Budget 2018: Deloitte urges Singapore to stagger GST rate hikes

Finance Minister Heng Swee Keat suffers a stroke
Finance Minister Heng Swee Keat Reuters

Accountants and industry watchers at Deloitte Singapore have laid out their wish list for the Budget 2018 which will be delivered by Finance Minister Heng Swee Keat on February 19.

On top of Deloitte's recommendation is the staggering of the increase in Goods and Services Tax (GST) to ease the impact it might have on households.

Deloitte Singapore and Southeast Asia Tax Partner and Indirect Tax Leader Richard Mackender said there are projections that the GST rate is likely to be raised by one to two percent with a potential ceiling at 10 percent.

Mackender said it would really help lessen the financial burden of Singapore households if the GST rate hike is staggered one percent at a time.

"In addition, the Government may wish to consider expanding the scope of GST zero-rating to cover certain prescribed basic necessities, such as children's clothing, basic foodstuffs such as rice, vegetables, certain prescription medicines to the elderly, so that such items are exempted from GST," he said.

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With such move complementing the permanent GST voucher scheme, Mackender argued that it would help to ease the financial impact on the lower income group.

There is also the proposal to enhance the tax regime for small- and medium-sized enterprises (SMEs).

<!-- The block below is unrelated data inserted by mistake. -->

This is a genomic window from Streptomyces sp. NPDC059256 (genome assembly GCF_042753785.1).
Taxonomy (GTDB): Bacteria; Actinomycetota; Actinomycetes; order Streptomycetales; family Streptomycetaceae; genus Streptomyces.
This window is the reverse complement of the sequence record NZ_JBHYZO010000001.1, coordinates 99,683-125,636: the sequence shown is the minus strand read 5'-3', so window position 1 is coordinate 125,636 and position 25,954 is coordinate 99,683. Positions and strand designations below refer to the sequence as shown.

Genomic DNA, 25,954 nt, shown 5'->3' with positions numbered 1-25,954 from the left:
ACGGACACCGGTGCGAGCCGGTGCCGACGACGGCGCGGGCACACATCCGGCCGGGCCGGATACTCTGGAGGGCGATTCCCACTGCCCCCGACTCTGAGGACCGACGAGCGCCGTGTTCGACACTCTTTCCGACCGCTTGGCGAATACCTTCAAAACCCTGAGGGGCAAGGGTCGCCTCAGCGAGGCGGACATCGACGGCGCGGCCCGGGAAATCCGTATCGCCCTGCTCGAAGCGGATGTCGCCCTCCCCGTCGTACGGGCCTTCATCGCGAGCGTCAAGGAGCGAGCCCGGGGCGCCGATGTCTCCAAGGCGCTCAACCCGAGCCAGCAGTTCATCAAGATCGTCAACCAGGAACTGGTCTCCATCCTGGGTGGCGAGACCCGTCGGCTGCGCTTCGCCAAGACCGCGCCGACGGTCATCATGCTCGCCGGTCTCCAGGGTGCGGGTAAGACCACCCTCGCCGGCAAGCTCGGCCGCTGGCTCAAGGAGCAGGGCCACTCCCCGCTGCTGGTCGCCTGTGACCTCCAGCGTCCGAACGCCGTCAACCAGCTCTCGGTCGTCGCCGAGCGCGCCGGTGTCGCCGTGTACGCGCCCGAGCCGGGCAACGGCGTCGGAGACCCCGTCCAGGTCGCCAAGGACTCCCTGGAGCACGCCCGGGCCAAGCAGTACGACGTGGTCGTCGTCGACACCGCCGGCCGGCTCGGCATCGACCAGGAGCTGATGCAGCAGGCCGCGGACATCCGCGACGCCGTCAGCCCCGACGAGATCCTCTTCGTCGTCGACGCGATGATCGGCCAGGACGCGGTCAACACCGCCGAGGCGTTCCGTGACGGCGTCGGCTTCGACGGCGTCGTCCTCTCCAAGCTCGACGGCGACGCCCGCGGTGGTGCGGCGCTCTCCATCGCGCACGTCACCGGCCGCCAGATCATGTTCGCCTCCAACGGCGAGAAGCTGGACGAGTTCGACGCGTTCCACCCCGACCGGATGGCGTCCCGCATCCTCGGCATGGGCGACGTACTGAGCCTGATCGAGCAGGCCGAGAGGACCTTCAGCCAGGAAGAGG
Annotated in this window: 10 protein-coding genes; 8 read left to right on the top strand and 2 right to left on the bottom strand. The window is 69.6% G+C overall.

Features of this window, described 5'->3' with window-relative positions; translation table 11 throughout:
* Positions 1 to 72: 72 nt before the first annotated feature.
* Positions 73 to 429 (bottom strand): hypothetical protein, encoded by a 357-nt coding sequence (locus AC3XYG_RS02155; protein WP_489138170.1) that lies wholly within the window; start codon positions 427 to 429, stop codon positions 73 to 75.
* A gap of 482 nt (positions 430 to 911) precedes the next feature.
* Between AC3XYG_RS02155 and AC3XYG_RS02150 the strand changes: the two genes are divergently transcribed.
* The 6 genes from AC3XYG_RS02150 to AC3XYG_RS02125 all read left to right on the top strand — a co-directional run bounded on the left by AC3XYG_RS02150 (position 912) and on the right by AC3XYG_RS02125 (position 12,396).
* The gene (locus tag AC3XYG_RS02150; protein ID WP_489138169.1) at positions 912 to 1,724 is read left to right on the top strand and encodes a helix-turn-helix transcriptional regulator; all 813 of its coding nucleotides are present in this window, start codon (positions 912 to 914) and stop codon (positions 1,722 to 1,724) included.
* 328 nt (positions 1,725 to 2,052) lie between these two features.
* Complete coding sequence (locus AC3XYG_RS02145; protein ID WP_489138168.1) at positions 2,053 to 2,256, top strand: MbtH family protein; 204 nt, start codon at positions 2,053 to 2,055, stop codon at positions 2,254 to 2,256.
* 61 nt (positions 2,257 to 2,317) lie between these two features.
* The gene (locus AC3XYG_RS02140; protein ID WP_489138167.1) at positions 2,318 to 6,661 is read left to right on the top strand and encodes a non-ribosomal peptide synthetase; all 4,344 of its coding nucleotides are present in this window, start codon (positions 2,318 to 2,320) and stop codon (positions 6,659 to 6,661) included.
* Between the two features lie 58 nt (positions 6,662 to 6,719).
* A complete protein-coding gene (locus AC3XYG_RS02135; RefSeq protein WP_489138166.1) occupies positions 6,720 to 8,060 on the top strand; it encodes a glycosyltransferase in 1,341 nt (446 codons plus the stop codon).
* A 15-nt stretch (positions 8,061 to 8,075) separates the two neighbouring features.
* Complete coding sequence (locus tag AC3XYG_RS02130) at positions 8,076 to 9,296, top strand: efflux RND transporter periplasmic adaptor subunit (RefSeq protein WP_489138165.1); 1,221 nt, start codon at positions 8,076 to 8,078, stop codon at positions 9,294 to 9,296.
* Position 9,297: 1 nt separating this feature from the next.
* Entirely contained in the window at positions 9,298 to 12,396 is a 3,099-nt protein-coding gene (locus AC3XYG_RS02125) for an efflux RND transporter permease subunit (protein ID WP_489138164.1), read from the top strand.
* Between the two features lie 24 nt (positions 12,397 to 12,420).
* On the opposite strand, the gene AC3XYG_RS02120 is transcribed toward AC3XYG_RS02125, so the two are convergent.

Deloitte Singapore Regional Managing Partner for Tax Low Hwee Chua said 2018 marks the first year where expenditure on activities on the innovation value-chain would no longer be supported by the Productivity and Innovation Credit (PIC) scheme.

To recall, the Government has expressed its stronger intent to concentrate its resources on targetted initiatives. And as the Government sees that not all firms will be able to survive the restructuring of Singapore's economy into the one that is value-creating, Low said businesses should not be deprived of support.

Low said it would be best if Budget 2018 will tackle the simplification of the SMEs' tax system as a cost reduction scheme.

"Whilst the benefits of an efficient tax system should accrue to all companies, it may be argued that SMEs stand to benefit the most, as, all things being equal, SMEs generally face a disproportionately higher tax compliance cost vis-à-vis bigger companies (as a percentage of sales)," Low explained.

Meanwhile, another thing in Deloitte's Budget 2018 wish list is for Singapore to keep up with international tax developments in light of the recent tax reform signed by US President Donald Trump.

Tax Partner Liew Li Mei said with Singapore's already low corporate tax rate of 17 percent, it may not have room for further reduction.

"As such, we reiterate our call for a holistic examination on whether a more sustainable tax regime can be achieved by moving from 'picking winners' to a reduced corporate income tax rate for the overall economy," she said.

Inclusivity is also one of the recommendations of Deloitte Singapore. More so, Deloitte wants Budget 2018 to equip Singaporeans with the right tools as the city-state take a step closer to the "future economy".

This article was first published on January 5, 2018